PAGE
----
Michael’s eyes were fixed on the clock on the wall. The small waiting room was empty.
A doctor entered the room.
“Mr. Adams,” a voice said.
Michael looked up, fearing the worst.
The doctor sat down next to him. He took a deep breath.
“Mr. Adams, I am very sorry, but we were not able to bring her back.”
Michael’s eyes were empty.
“The baby?” Michael asked, looking straight ahead into the room.
The doctors diagnosed a heart attack. Michael didn’t believe that. She was always healthy and took care of herself. She didn’t drink, smoke, or eat unhealthily. She loved yoga, and she always said she wanted to live to be one hundred if God allowed it.
Michael returned to the hotel, packed his and Emily’s clothes into a bag, and left for the airport. He took the first plane leaving for New York City.
After the death of his mother, he and his father moved there. His father tried to leave the past behind them and start a new life. However, he wasn’t able to shake off the past. He was never the same again. The guilt ate him alive.
Michael was the only one his father had left. His father had no siblings or extended family members; neither did Michael.
His father bought a little townhouse in Manhattan. The money he won the night she died allowed him to do so. Michael never clearly understood why his father called this money blood money.
Michael sat in the airplane looking out at the clouds passing by beneath him. He pulled a piece of paper out of his wallet. A number was written on it. He looked at the number. And remembered.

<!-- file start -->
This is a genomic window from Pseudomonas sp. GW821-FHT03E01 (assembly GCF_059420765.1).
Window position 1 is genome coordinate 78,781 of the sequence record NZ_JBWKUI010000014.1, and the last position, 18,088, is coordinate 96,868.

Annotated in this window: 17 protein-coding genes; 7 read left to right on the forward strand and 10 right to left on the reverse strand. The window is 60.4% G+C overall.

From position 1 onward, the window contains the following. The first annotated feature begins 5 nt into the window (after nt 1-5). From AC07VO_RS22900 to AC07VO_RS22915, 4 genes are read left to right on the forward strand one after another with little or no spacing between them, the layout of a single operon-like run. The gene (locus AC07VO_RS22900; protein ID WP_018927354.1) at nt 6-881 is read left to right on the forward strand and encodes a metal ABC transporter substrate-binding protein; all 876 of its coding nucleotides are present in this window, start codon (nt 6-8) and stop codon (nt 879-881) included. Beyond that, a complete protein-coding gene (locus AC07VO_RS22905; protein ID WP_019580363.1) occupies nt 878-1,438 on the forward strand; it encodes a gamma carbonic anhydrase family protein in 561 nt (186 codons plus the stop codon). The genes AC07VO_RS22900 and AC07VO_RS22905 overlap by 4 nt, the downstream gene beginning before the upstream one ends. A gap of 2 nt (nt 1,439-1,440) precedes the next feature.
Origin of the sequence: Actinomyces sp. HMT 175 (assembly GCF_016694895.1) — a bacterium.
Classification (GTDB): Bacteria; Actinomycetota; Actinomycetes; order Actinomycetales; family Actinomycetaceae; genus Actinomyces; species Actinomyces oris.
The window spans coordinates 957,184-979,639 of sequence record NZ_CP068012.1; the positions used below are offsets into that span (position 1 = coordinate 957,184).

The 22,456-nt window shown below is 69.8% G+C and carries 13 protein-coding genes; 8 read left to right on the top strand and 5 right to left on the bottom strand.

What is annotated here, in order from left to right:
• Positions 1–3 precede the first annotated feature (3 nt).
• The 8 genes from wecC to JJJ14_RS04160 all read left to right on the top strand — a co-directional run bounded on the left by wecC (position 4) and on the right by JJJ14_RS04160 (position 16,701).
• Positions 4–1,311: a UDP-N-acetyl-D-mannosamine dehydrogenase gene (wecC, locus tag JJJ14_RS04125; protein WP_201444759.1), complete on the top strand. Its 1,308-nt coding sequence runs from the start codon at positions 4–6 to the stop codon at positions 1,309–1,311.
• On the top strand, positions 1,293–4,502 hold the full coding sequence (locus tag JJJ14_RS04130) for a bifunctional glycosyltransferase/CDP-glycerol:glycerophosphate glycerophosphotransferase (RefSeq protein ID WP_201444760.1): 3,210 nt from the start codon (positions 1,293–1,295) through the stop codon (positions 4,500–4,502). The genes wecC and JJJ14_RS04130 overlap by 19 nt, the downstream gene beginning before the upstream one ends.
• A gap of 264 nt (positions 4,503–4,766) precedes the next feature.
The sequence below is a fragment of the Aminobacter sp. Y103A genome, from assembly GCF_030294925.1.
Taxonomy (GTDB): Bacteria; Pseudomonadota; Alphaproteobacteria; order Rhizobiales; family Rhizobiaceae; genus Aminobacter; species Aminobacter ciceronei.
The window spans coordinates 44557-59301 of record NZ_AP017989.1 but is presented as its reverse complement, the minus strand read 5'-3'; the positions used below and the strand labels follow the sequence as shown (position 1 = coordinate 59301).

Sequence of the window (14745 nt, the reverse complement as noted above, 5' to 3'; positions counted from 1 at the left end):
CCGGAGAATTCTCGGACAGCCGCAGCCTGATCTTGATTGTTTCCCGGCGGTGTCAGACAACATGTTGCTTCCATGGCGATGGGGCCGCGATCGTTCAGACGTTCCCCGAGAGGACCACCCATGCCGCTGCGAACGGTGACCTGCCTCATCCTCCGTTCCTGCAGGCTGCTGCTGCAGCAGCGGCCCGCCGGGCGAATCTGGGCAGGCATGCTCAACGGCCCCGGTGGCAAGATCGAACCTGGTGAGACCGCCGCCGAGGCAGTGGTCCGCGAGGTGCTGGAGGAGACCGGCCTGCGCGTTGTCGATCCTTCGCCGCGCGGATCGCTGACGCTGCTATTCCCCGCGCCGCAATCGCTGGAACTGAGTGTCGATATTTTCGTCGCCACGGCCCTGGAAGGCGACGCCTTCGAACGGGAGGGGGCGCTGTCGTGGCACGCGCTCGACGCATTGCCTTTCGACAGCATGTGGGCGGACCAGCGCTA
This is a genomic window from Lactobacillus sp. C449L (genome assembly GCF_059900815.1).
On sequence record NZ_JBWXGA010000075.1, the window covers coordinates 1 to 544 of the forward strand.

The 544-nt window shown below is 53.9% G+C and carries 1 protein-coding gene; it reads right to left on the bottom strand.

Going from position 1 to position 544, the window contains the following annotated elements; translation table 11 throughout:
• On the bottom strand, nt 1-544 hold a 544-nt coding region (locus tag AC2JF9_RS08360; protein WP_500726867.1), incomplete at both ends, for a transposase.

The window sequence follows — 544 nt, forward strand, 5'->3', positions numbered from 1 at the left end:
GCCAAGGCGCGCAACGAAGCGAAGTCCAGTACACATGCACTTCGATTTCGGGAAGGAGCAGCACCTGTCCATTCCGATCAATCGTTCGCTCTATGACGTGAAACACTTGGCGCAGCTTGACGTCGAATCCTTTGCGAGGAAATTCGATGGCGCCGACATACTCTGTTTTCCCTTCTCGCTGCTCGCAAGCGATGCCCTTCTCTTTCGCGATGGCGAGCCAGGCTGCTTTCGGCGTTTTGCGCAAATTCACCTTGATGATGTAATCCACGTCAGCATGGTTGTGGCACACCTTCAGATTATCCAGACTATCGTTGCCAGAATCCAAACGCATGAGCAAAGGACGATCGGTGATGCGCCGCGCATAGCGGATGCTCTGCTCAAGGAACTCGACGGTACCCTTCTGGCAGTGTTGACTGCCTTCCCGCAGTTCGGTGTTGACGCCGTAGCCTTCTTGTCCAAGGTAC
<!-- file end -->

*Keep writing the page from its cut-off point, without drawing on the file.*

* * *
It was a typical rainy, cold fall day in New York City. Michael came home to his father’s house after being out all night with friends. Being a habitually early riser, Michael expected to see his father roaming through the house.
However, there was silence in the house. He anticipated he would be welcomed by a blaring radio or a loud TV. His father had become quite deaf over the years but refused to wear a hearing aid.
Michael walked slowly through each of the rooms. Everything looked untouched—the pillows on the couch, the coffee machine in the kitchen. When he got closer to the staircase he could hear the sound of running tap water coming from above. He went upstairs and saw a puddle of water forming in front of the closed bathroom door. He rushed toward the door and opened it.
The bathtub was overflowing with water. The tab was still running. His father’s arm was hanging from the side of the tub. Getting closer, Michael could see that the rest of his body, including the head, was submerged in the water. He quickly pulled his father’s head up. He was blue and did not breathe.
Michael saw a letter lying on the counter.
My son, when you read this, I will be with your mother. Please forgive me for all of the pain and suffering I brought you, and please forgive me for choosing this end. Know that I am always with you.
If you feel ready, please call the number on the backside of this letter. They will tell you everything you need to know about our family and why I did what I did. It will make you understand. But don’t call now after you read this. Wait until you feel the gift.
Please don’t hate me. I did it for us. Keep me in fond memory, my son. I love you!
He turned the page over and saw the number. There was no name or anything else to indicate who this number belonged to. Gift?
Michael folded the paper and put it into his wallet. He was tempted to call the number but honored his father’s last request.